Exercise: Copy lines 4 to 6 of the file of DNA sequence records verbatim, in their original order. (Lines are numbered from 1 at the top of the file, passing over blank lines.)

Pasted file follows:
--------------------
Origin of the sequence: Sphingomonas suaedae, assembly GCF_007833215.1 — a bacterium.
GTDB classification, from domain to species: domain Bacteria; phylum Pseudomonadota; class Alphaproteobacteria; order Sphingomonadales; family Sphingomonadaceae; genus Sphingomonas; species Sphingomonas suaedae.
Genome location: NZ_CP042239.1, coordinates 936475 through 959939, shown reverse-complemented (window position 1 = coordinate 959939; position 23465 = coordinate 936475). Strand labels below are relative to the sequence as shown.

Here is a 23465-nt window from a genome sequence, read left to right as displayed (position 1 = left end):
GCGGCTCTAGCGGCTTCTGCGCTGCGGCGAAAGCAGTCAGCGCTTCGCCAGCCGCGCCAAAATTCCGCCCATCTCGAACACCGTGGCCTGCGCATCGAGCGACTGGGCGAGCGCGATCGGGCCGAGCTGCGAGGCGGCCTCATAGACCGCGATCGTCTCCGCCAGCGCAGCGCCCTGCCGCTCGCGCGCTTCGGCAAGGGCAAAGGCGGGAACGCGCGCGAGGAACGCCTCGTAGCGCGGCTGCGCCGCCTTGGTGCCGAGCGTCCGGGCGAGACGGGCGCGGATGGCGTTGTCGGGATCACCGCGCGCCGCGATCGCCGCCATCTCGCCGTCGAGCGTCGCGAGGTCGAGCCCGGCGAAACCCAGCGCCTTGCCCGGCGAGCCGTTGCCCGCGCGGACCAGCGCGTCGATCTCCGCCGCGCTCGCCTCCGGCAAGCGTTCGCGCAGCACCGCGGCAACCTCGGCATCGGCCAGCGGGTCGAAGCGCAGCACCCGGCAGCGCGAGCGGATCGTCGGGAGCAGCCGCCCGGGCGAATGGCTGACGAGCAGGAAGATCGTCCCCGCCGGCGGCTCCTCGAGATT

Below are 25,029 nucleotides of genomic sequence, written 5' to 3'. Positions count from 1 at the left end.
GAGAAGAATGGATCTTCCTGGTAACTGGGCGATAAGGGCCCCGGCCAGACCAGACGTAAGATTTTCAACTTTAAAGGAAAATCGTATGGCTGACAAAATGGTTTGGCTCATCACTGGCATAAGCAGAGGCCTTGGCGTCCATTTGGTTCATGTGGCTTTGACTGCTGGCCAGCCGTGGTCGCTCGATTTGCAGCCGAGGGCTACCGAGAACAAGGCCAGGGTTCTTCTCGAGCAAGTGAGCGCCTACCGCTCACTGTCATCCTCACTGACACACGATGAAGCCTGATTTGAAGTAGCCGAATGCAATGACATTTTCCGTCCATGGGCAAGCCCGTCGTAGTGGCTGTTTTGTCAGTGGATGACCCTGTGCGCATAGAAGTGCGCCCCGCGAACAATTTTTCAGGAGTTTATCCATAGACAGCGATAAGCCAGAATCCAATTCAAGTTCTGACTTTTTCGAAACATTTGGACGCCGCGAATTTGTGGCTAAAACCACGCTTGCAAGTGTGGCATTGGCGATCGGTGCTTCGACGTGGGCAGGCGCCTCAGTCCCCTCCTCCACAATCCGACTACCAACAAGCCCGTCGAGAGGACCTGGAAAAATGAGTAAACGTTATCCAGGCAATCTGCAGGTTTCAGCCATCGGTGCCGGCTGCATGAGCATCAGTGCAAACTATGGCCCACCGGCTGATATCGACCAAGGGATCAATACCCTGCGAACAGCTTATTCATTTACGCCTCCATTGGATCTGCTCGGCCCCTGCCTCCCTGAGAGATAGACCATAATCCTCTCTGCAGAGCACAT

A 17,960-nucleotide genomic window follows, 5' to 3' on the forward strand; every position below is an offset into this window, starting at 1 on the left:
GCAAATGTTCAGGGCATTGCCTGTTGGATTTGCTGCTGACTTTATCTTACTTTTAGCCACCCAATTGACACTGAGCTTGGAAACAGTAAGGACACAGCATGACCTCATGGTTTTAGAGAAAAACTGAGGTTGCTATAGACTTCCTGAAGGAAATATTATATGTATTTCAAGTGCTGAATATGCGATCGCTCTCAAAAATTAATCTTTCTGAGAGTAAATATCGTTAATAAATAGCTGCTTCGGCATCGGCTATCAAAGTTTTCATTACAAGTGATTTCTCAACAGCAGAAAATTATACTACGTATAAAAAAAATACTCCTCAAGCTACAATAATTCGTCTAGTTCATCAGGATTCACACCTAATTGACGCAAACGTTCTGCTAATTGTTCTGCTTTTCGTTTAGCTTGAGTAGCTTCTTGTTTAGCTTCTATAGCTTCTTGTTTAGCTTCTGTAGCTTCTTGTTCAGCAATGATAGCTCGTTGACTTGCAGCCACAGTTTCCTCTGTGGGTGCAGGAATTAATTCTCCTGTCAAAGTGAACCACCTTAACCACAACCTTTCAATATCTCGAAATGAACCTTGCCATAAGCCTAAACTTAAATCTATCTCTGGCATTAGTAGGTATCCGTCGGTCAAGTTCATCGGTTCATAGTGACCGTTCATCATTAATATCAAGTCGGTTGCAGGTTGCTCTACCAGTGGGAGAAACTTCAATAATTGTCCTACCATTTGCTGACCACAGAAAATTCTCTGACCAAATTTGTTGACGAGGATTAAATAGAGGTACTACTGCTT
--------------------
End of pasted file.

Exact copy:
Here is a 23465-nt window from a genome sequence, read left to right as displayed (position 1 = left end):
GCGGCTCTAGCGGCTTCTGCGCTGCGGCGAAAGCAGTCAGCGCTTCGCCAGCCGCGCCAAAATTCCGCCCATCTCGAACACCGTGGCCTGCGCATCGAGCGACTGGGCGAGCGCGATCGGGCCGAGCTGCGAGGCGGCCTCATAGACCGCGATCGTCTCCGCCAGCGCAGCGCCCTGCCGCTCGCGCGCTTCGGCAAGGGCAAAGGCGGGAACGCGCGCGAGGAACGCCTCGTAGCGCGGCTGCGCCGCCTTGGTGCCGAGCGTCCGGGCGAGACGGGCGCGGATGGCGTTGTCGGGATCACCGCGCGCCGCGATCGCCGCCATCTCGCCGTCGAGCGTCGCGAGGTCGAGCCCGGCGAAACCCAGCGCCTTGCCCGGCGAGCCGTTGCCCGCGCGGACCAGCGCGTCGATCTCCGCCGCGCTCGCCTCCGGCAAGCGTTCGCGCAGCACCGCGGCAACCTCGGCATCGGCCAGCGGGTCGAAGCGCAGCACCCGGCAGCGCGAGCGGATCGTCGGGAGCAGCCGCCCGGGCGAATGGCTGACGAGCAGGAAGATCGTCCCCGCCGGCGGCTCCTCGAGATT

Below are 25,029 nucleotides of genomic sequence, written 5' to 3'. Positions count from 1 at the left end.